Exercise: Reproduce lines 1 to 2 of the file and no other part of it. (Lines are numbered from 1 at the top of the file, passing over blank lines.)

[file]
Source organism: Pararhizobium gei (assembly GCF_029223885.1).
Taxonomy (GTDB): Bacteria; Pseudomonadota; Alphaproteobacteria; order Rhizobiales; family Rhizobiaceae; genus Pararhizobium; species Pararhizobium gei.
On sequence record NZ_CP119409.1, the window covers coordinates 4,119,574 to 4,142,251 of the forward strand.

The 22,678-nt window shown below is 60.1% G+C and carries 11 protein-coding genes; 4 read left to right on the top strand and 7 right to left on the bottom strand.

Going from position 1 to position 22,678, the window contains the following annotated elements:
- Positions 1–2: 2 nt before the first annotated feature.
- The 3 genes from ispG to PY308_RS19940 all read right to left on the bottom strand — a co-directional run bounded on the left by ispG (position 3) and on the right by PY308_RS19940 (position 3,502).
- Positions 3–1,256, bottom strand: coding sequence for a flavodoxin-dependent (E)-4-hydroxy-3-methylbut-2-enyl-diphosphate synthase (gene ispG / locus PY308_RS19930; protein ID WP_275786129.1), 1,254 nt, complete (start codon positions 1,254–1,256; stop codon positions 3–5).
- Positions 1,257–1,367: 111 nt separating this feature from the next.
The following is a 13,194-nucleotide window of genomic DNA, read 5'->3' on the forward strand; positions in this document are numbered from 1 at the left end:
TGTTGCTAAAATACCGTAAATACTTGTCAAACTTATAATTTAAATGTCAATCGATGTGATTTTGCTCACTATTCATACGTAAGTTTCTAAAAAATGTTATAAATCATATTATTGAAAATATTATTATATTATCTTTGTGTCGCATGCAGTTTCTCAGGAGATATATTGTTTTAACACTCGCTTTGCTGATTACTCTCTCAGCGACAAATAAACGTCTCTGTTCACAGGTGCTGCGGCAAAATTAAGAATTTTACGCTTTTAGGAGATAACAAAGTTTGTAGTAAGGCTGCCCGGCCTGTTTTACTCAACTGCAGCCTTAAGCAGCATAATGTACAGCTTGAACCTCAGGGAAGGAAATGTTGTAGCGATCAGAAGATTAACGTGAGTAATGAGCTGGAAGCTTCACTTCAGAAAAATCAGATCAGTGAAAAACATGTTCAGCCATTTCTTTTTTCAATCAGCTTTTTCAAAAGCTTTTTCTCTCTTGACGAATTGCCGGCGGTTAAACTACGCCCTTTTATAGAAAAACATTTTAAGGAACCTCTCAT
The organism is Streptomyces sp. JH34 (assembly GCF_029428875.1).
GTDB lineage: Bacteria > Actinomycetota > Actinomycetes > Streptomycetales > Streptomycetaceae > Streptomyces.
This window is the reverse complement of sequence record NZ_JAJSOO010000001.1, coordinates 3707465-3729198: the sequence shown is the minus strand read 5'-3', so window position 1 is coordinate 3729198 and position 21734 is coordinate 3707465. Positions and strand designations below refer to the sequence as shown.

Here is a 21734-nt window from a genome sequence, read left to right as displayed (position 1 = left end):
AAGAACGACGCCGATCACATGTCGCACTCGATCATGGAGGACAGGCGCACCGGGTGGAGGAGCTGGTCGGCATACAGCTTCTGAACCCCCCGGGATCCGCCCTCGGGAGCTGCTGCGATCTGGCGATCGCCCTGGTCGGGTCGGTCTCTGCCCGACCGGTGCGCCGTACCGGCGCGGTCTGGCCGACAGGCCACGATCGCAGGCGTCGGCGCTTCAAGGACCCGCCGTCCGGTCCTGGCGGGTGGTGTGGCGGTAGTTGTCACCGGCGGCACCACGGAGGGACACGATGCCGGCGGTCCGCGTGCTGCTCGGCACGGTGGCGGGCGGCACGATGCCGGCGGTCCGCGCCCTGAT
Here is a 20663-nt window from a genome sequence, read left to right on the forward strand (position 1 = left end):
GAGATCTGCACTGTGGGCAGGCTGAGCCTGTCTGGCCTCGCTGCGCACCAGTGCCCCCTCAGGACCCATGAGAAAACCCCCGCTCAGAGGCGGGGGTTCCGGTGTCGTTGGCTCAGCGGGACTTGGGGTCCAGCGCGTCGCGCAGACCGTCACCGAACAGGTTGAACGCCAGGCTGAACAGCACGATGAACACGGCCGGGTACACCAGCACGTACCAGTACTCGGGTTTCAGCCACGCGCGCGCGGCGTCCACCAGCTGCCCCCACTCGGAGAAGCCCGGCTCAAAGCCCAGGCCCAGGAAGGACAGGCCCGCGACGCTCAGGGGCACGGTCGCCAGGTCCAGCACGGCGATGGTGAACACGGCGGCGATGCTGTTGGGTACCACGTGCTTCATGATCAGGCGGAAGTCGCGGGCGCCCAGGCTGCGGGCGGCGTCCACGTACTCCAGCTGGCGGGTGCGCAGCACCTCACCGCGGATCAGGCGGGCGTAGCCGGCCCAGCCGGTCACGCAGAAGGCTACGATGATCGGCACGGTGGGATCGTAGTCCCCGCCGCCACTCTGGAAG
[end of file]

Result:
Source organism: Pararhizobium gei (assembly GCF_029223885.1).
Taxonomy (GTDB): Bacteria; Pseudomonadota; Alphaproteobacteria; order Rhizobiales; family Rhizobiaceae; genus Pararhizobium; species Pararhizobium gei.